August 20, 2017

Colorado Supreme Court: Nontestimonial Hearsay Statements do Not Implicate Defendant’s Right to Confrontation

The Colorado Supreme Court issued its opinion in Nicholls v. People on Monday, June 19, 2017.

Criminal Trials—Right of Accused to Confront Witnesses—Exceptions to Hearsay Rule—Statements Against Interest.

In light of the U.S. Supreme Court’s holding in Davis v. Washington, 547 U.S. 813 (2006), the Colorado Supreme Court held that nontestimonial hearsay statements do not implicate a defendant’s state constitutional right to confrontation, overruling Compan v. People, 121 P.3d 876 (Colo. 2005), which held otherwise. Because the hearsay statements at issue in this case were nontestimonial, they did not implicate Colorado’s Confrontation Clause, and the court of appeals did not err in concluding that defendant’s confrontation right was not violated. The court further held that the third requirement for the admission of inculpatory hearsay statements against interest, announced in People v. Newton, 966 P.2d 563, 576 (Colo. 1998) (requiring corroborating circumstances to demonstrate the statement’s trustworthiness), is not constitutionally required for nontestimonial statements against interest. To admit a third party’s nontestimonial statements against interest under the version of CRE 804(b)(3) that existed at the time of defendant’s 2008 trial, only two conditions needed to be satisfied: (1) the witness must have been unavailable, and (2) the statement must have tended to subject the declarant to criminal liability. The court concluded that the third party’s nontestimonial statements against interest satisfied these two requirements, and the trial court did not abuse its discretion in admitting these statements as a statement against interest under CRE 804(b)(3), as that rule existed at the time of defendant’s trial. Finally, the court held that the trial court did not abuse its discretion in admitting testimony about defendant’s response to the death of her second child because the testimony was relevant and not unduly prejudicial; nor did the trial court plainly err in admitting testimony about the cause of the second child’s death because the brief, isolated statements did not so undermine the trial’s fairness as to cast serious doubt on the reliability of defendant’s conviction. Accordingly, the court of appeals’ judgment was affirmed.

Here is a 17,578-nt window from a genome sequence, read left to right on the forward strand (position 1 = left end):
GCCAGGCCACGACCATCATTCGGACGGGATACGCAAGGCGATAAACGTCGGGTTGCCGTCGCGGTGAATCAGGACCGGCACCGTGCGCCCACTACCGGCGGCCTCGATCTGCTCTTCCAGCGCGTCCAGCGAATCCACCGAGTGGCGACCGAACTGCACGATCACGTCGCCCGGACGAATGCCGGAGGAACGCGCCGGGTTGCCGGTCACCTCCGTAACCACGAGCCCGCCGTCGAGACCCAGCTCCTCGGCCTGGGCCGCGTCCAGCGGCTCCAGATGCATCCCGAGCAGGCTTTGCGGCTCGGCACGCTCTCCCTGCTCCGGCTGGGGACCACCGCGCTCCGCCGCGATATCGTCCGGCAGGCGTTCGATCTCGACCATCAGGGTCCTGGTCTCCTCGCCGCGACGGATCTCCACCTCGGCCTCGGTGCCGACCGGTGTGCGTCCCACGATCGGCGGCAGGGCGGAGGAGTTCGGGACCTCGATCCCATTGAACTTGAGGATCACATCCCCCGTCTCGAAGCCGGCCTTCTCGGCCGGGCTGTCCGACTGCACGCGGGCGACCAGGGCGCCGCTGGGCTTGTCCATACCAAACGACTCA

Summary provided courtesy of The Colorado Lawyer.

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